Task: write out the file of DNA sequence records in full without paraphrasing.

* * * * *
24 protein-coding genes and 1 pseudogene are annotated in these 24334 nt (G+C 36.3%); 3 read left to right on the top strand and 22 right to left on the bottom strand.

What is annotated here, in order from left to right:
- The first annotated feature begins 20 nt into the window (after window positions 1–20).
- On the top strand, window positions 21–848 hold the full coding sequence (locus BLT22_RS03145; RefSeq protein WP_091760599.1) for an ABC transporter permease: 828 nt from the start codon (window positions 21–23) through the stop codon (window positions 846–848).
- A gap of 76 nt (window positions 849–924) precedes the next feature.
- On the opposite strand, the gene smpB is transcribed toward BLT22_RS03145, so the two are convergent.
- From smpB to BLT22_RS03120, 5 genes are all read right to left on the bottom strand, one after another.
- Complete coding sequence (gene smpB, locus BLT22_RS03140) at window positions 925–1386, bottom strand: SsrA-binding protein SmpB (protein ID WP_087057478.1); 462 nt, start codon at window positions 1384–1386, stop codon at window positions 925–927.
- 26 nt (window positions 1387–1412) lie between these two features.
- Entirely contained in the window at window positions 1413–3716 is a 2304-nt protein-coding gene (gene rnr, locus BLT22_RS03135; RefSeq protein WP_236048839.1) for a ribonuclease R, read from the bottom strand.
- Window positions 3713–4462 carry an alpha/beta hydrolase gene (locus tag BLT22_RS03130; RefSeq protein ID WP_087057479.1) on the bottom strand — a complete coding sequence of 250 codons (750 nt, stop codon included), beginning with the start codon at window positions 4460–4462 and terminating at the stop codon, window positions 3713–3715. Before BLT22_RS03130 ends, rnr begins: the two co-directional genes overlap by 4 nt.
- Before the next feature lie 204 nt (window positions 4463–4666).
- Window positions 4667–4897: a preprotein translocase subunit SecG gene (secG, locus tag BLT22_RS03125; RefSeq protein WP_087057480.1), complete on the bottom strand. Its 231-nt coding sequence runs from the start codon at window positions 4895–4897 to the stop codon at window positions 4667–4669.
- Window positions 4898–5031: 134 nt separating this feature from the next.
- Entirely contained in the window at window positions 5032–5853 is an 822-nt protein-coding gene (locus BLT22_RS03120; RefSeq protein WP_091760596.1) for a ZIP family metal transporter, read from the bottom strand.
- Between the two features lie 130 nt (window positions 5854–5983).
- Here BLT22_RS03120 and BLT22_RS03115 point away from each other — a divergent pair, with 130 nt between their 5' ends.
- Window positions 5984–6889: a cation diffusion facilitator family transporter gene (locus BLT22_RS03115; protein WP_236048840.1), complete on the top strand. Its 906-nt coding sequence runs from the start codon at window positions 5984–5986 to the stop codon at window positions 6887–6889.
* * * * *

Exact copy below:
24 protein-coding genes and 1 pseudogene are annotated in these 24334 nt (G+C 36.3%); 3 read left to right on the top strand and 22 right to left on the bottom strand.

What is annotated here, in order from left to right:
- The first annotated feature begins 20 nt into the window (after window positions 1–20).
- On the top strand, window positions 21–848 hold the full coding sequence (locus BLT22_RS03145; RefSeq protein WP_091760599.1) for an ABC transporter permease: 828 nt from the start codon (window positions 21–23) through the stop codon (window positions 846–848).
- A gap of 76 nt (window positions 849–924) precedes the next feature.
- On the opposite strand, the gene smpB is transcribed toward BLT22_RS03145, so the two are convergent.
- From smpB to BLT22_RS03120, 5 genes are all read right to left on the bottom strand, one after another.
- Complete coding sequence (gene smpB, locus BLT22_RS03140) at window positions 925–1386, bottom strand: SsrA-binding protein SmpB (protein ID WP_087057478.1); 462 nt, start codon at window positions 1384–1386, stop codon at window positions 925–927.
- 26 nt (window positions 1387–1412) lie between these two features.
- Entirely contained in the window at window positions 1413–3716 is a 2304-nt protein-coding gene (gene rnr, locus BLT22_RS03135; RefSeq protein WP_236048839.1) for a ribonuclease R, read from the bottom strand.
- Window positions 3713–4462 carry an alpha/beta hydrolase gene (locus tag BLT22_RS03130; RefSeq protein ID WP_087057479.1) on the bottom strand — a complete coding sequence of 250 codons (750 nt, stop codon included), beginning with the start codon at window positions 4460–4462 and terminating at the stop codon, window positions 3713–3715. Before BLT22_RS03130 ends, rnr begins: the two co-directional genes overlap by 4 nt.
- Before the next feature lie 204 nt (window positions 4463–4666).
- Window positions 4667–4897: a preprotein translocase subunit SecG gene (secG, locus tag BLT22_RS03125; RefSeq protein WP_087057480.1), complete on the bottom strand. Its 231-nt coding sequence runs from the start codon at window positions 4895–4897 to the stop codon at window positions 4667–4669.
- Window positions 4898–5031: 134 nt separating this feature from the next.
- Entirely contained in the window at window positions 5032–5853 is an 822-nt protein-coding gene (locus BLT22_RS03120; RefSeq protein WP_091760596.1) for a ZIP family metal transporter, read from the bottom strand.
- Between the two features lie 130 nt (window positions 5854–5983).
- Here BLT22_RS03120 and BLT22_RS03115 point away from each other — a divergent pair, with 130 nt between their 5' ends.
- Window positions 5984–6889: a cation diffusion facilitator family transporter gene (locus BLT22_RS03115; protein WP_236048840.1), complete on the top strand. Its 906-nt coding sequence runs from the start codon at window positions 5984–5986 to the stop codon at window positions 6887–6889.